CHAPTER 9 CHELONIANS
There are over 285 different species of chelonians in the world.1 Chelonians represent one of the most unique and recognizable groups of animals in the world. Characterized by their bony shell, no other tetrapod has both its pectoral and pelvic girdles encased in bone.1 The chelonians are the longest lived of the reptiles, with some animals living over 100 years. Over the years, chelonians have been classified using a number of different taxonomic classifications, including morphologic and molecular features. However, for the purpose of this text, we will classify them based on habitat selection. For the captive chelonian, this is a preferred method because it is useful for defining the captive needs of the chelonian. The two primary classifications based on this system are the turtle and the tortoise. Turtles include species that are aquatic. These animals generally leave the water only to move to another body of water or to lay their eggs. Examples of this group can be found in Box 9-1 and Figures 9-1 and 9-2. For this group it is important to determine what type of aquatic system the animals originate from. There are three different types of aquatic systems: freshwater, brackish, and marine systems. The provision of the most appropriate system is critical to the long-term care of these animals in captivity. The tortoises include animals that are completely terrestrial. These animals are generally considered poor swimmers, and if provided a deep body of water in captivity, could drown. Common examples of these animals can be found in Box 9-1 and Figures 9-3 and 9-4.
|Alligator snapping turtles
|Trachemys scripta elegans
The epidermis is composed of an outer keratinized layer (stratum corneum) and an inner actively dividing layer (stratum germinivatum). The dermis represents the vascular region of the integument and supplies nutrition to the epidermis. The dermis is also the location of the osteoderms. There are limited glandular structures within the integument of chelonians. Ecdysis tends to be random and uncoordinated and results in fragmentary shedding, which continues throughout the life of the chelonian.2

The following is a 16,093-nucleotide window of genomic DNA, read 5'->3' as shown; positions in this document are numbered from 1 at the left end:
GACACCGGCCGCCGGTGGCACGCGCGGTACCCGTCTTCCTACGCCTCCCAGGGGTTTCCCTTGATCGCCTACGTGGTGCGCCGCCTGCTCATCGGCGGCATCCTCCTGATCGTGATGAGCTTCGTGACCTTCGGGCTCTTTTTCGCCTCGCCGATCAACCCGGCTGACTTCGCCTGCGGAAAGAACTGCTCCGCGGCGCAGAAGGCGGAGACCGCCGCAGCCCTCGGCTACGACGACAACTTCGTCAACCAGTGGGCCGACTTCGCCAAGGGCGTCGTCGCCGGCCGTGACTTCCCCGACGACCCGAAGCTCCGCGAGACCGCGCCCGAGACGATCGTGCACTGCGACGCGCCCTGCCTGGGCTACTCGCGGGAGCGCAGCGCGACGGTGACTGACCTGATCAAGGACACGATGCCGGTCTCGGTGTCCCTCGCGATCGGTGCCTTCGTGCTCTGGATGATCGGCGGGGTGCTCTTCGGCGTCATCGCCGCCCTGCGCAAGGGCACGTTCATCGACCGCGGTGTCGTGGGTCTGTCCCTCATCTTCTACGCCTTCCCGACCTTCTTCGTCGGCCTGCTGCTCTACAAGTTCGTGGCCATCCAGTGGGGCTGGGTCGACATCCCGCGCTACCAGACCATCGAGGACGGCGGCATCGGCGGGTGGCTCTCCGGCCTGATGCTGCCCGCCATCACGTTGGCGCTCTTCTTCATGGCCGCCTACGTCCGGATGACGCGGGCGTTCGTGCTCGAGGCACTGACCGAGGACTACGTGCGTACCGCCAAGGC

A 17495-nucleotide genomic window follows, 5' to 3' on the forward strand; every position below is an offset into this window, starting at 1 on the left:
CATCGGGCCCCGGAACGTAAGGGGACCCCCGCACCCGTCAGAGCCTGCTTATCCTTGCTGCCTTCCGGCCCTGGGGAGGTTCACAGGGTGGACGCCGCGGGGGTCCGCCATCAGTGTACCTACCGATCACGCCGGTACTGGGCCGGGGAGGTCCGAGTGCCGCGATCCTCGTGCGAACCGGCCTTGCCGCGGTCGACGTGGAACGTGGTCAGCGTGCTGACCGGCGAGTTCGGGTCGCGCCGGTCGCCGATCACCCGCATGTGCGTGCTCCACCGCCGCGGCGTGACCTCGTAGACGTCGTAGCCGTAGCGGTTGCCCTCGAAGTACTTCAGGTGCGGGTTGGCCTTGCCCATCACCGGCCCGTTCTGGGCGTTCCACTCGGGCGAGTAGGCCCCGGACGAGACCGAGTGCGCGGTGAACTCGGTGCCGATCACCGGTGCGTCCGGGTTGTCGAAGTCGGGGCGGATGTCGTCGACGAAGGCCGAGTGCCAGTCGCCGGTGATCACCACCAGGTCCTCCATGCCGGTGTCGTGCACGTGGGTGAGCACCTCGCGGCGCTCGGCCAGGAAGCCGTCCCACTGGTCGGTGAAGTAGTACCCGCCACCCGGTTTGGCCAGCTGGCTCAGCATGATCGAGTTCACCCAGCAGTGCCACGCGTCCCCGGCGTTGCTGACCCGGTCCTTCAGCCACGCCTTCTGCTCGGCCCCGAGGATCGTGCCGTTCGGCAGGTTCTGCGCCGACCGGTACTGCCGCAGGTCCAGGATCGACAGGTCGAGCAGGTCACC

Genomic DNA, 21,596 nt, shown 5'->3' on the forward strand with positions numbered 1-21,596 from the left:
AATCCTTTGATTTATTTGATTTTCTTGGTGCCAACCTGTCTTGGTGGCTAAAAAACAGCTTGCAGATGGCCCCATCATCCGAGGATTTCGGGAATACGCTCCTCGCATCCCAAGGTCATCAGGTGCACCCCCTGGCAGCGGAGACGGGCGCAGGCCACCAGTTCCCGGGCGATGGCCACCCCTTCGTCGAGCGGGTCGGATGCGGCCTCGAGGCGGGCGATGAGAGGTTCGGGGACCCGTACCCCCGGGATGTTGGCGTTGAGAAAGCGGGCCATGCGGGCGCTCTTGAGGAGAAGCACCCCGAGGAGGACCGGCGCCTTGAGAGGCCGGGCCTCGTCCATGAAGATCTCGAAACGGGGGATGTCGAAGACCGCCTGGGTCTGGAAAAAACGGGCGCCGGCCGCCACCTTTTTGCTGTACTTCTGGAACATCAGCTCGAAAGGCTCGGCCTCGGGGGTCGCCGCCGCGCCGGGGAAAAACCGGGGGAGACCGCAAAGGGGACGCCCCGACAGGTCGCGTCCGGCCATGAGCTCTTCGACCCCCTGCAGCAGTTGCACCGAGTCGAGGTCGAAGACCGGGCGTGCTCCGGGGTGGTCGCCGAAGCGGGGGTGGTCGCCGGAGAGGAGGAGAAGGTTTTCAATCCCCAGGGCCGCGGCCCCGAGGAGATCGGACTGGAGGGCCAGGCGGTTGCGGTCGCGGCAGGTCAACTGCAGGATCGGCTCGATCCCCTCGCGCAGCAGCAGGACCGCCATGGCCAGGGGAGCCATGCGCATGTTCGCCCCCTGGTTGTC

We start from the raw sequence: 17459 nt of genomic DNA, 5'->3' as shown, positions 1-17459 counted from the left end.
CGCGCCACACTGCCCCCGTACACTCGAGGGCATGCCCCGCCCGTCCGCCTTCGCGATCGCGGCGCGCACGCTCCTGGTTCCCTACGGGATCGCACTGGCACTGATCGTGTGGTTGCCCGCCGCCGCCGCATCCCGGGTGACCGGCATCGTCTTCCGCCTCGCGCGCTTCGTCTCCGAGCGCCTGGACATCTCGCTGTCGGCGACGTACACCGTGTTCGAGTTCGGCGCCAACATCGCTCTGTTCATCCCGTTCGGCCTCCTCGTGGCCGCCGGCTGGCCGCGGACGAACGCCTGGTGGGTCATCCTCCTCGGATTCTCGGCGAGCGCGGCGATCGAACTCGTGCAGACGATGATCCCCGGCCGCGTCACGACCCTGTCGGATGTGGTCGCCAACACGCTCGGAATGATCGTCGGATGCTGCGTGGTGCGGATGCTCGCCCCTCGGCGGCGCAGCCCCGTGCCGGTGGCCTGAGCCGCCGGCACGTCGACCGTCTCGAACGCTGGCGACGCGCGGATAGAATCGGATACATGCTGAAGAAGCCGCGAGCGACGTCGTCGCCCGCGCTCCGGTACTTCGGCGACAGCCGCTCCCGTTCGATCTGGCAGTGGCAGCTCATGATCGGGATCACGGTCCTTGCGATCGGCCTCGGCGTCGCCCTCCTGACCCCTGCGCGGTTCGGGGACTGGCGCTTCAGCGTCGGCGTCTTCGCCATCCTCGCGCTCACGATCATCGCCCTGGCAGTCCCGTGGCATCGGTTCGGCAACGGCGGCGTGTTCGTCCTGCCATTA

The majority of the chelonian shell is comprised of membranous bone (osteoderms). The membranous bone is covered by horny scutes, which form the outer, visible part of the shell. The scutes are formed from the epidermis and are equivalent to the scales of reptilian skin (Figure 9-5). Growth of the scutes occurs by the addition of new keratinized layers to the base of each scute.3 The shell is a vascular structure. In the past, recommendations were made to subtract the weight of the shell when determining drug doses; however, this is not recommended, as the shell is a living tissue and should be included when calculating a therapeutic plan.
The chelonian heart lies in a pericardial cavity and is located slightly caudal to the pectoral girdle and cranial to the lungs.3 Externally, the heart is generally located where the humeral and thoracic plastron scutes meet. The heart is three chambered, with two separate atria and an incomplete ventricular septum. The right atrium receives deoxygenated blood from the left and right precaval veins, postcaval vein, left hepatic vein, and other, smaller vessels. The left atrium receives blood from theleft and right pulmonary veins. Numerous muscular folds in the walls of the ventricle shunt oxygenated and deoxygenated blood into the appropriate arterial pathways.2 The left aorta gives rise to the celiac, left gastric, and cranial mesenteric arteries before converging with the right aorta.3